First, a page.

From top to bottom, the Alaska Republicans' brand has become quite tarnished in recent years -- unsurprisingly so given the lack of scruples with which GOP politicians in the state have undertaken their jobs. Karl Vick has a bit of a rundown of the situation in the state on the front page of The Washington Post today.
When the FBI came looking for corruption in Alaska politics, it found an excellent perch in Suite 604 of the Baranof Hotel in Juneau, the state capital. There, a profane septuagenarian named Bill Allen did business throughout a 2006 special session called to set taxes on the oil industry. With hundred-dollar bills in his front pocket for ease of access when lawmakers turned up with their hands out, the oil-services company executive turned in a bravura performance before the pinhole camera that federal agents installed opposite his favorite chair.
"Let me count first here," Allen said, shushing a former statehouse speaker as he counted out a bribe in video footage entered as evidence in the lawmaker's September trial, one of several crowding the docket of the federal court here.
On another tape, Pete Kott, the former Republican speaker of the Alaska House of Representatives, crowed as he described beating back a tax bill opposed by oil companies. "I had to cheat, steal, beg, borrow and lie," Kott said. "Exxon's happy. BP's happy. I'll sell my soul to the devil."
Officially, the scandal has remained confined to Juneau, where Alaska lawmakers had grown so accustomed to operating under the presumption of impropriety that several of them embroidered ball caps with the letters CBC, for "Corrupt Bastards Club." (An Anchorage coffeehouse now offers Corrupt Bastards Brew.) But with signs that the investigation is brushing against Alaska's lone congressman, Don Young (R), and its longtime and venerated senator Ted Stevens (R), residents of the Last Frontier are experiencing a rare spasm of soul-searching.
Just how bad are things for Young, for instance? Check out the Anchorage Daily News.
Now Young's campaign donations are going for another purpose. He's spent nearly $450,000 on criminal defense lawyers so far this year after he learned of an FBI investigation into his relationships with political donors, who include a Florida real estate developer seeking a highway ramp near his undeveloped land.
Young's problems aren't just legal at this point. As a result of all of the poor press that he has been receiving in recent months, Young has also seen his standing among Alaska voters fall precipitously, with his favorable rating falling from 51 percent in April to 33 percent in February. With up and coming Democrat Ethan Berkowitz, a former state Representative who was his party's Lieutentant Governor nominee in 2006, in the race and actually leading Young 51 percent to 45.5 percent, it looks like Young's seat is very much up for grabs.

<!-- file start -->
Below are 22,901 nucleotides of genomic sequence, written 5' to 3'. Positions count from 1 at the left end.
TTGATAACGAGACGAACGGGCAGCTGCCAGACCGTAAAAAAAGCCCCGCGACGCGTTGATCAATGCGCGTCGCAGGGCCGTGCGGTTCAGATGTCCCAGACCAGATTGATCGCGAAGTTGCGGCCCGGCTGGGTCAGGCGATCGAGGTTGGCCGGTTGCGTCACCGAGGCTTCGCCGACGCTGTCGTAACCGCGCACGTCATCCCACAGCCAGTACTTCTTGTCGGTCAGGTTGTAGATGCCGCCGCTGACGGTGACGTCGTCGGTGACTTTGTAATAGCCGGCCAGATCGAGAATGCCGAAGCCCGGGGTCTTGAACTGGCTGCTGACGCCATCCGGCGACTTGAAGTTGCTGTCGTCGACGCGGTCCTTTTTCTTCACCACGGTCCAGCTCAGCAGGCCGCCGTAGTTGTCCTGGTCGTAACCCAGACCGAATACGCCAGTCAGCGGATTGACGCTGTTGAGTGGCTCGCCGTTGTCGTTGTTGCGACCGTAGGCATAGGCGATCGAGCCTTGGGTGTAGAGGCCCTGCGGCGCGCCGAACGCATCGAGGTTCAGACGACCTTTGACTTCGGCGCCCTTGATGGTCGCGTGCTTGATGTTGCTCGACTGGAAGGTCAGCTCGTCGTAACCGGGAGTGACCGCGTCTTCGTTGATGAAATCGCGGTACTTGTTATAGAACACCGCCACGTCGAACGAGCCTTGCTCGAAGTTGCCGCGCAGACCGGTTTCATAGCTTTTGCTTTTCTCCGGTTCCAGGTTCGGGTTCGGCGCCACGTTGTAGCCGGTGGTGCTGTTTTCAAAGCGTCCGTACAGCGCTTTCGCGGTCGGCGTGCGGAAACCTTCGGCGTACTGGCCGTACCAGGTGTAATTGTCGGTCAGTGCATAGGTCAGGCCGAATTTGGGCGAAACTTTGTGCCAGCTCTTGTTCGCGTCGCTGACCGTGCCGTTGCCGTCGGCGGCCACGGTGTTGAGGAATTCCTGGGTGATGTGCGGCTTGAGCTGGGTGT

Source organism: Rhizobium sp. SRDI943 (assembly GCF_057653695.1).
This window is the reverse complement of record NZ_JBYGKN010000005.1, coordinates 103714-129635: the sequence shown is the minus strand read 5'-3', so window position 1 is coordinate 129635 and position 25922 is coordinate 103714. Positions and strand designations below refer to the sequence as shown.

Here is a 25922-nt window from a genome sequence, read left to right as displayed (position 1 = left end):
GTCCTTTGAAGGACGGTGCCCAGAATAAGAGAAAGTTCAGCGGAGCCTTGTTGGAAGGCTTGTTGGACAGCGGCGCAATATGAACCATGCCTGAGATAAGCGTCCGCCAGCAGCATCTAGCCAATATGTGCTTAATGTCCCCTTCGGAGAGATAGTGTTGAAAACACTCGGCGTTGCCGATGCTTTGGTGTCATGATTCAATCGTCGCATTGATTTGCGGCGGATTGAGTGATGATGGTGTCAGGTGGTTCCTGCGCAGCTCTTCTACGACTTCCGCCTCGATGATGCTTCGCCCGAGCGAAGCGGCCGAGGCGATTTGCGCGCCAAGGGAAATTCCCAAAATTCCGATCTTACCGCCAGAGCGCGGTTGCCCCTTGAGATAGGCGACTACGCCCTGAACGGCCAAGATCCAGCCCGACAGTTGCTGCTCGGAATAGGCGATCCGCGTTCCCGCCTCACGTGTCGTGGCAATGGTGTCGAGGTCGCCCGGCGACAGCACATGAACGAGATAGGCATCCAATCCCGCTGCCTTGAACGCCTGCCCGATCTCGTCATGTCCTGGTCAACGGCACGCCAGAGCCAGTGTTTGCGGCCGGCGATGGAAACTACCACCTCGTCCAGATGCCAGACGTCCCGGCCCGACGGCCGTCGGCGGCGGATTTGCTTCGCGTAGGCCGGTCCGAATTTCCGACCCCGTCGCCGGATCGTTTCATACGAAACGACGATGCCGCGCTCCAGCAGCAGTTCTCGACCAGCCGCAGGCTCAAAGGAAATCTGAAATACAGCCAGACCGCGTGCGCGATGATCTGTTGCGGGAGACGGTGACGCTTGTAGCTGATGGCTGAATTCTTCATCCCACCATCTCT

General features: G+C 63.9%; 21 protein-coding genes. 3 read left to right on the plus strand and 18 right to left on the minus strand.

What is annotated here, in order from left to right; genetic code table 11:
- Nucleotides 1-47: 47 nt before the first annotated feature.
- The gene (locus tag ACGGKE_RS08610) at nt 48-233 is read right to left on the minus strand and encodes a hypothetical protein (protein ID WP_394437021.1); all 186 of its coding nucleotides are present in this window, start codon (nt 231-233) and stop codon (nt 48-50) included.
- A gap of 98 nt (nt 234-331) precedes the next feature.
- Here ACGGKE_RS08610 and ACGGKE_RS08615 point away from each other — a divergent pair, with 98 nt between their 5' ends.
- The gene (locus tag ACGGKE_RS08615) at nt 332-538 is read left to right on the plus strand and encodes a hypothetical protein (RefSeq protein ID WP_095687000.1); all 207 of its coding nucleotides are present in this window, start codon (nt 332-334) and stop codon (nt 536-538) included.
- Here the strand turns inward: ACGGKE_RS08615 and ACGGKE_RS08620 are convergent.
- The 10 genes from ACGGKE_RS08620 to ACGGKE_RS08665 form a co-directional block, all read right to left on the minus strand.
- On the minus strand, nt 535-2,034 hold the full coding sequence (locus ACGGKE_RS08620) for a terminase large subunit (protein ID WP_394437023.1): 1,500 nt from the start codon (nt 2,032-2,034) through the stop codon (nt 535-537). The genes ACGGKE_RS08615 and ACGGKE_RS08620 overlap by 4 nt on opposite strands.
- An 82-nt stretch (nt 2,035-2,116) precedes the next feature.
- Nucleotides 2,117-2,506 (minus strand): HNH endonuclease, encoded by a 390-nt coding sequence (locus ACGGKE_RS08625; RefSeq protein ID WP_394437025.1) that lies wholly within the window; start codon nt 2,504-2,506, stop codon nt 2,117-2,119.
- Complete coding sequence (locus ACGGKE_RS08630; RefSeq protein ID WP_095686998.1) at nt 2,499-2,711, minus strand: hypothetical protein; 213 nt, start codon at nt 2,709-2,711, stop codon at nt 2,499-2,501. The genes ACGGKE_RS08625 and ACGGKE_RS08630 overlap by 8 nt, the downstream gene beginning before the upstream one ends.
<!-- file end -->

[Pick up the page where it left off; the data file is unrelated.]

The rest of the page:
That's not the only problem for the Republicans in the state. Senator Ted Stevens, whose numbers have also taken a real hit, is reported to be under federal investigation for his improprieties. And according to Markos, Stevens may (relatively) soon get as strong a challenger as he's ever seen.
A source close to Begich told me that Begich asked some of those Senators about schools in the area -- evidence that he's seriously considering the bid.
I talked to multiple sources in DC and Alaska with insight into this race, and the consensus is that Begich is seriously leaning toward a run, but is in no hurry to announce. An Alaska source says the final decision will be made in the next two months, so as to give another candidate a chance if he passes. So I think we can assume if we hear nothing from Begich by the end of the calendar year, it's because he's decided to make the race.
In that eventuality, Begich plans on holding off as late as he can to make an announcement. His camp is confident in Begich's fundraising capabilities that, coupled with the low cost of television in the state, he can be most effective in a short race (it's how he ran and won his mayoral race after two previous losses). The filing deadline in Alaska is June 2, 2008, though he's not expected to wait that long.
Expect any official announcement to come between March and May 2008. But again, if we hear nothing from Begich by the end of the year, we can probably assume he's running.
Begich's numbers statewide are actually pretty good
-- better, in fact, than those of Stevens. In a sense, the biggest concern for Democrats in this race is that Stevens will opt not to run for reelection or loses a renomination battle early enough in the campaign that a stronger Republican is able to replace him on the ballot. But aside from this concern, this would be one of the better pick up opportunities for the Democrats in 2008 in the case of a Begich candidacy.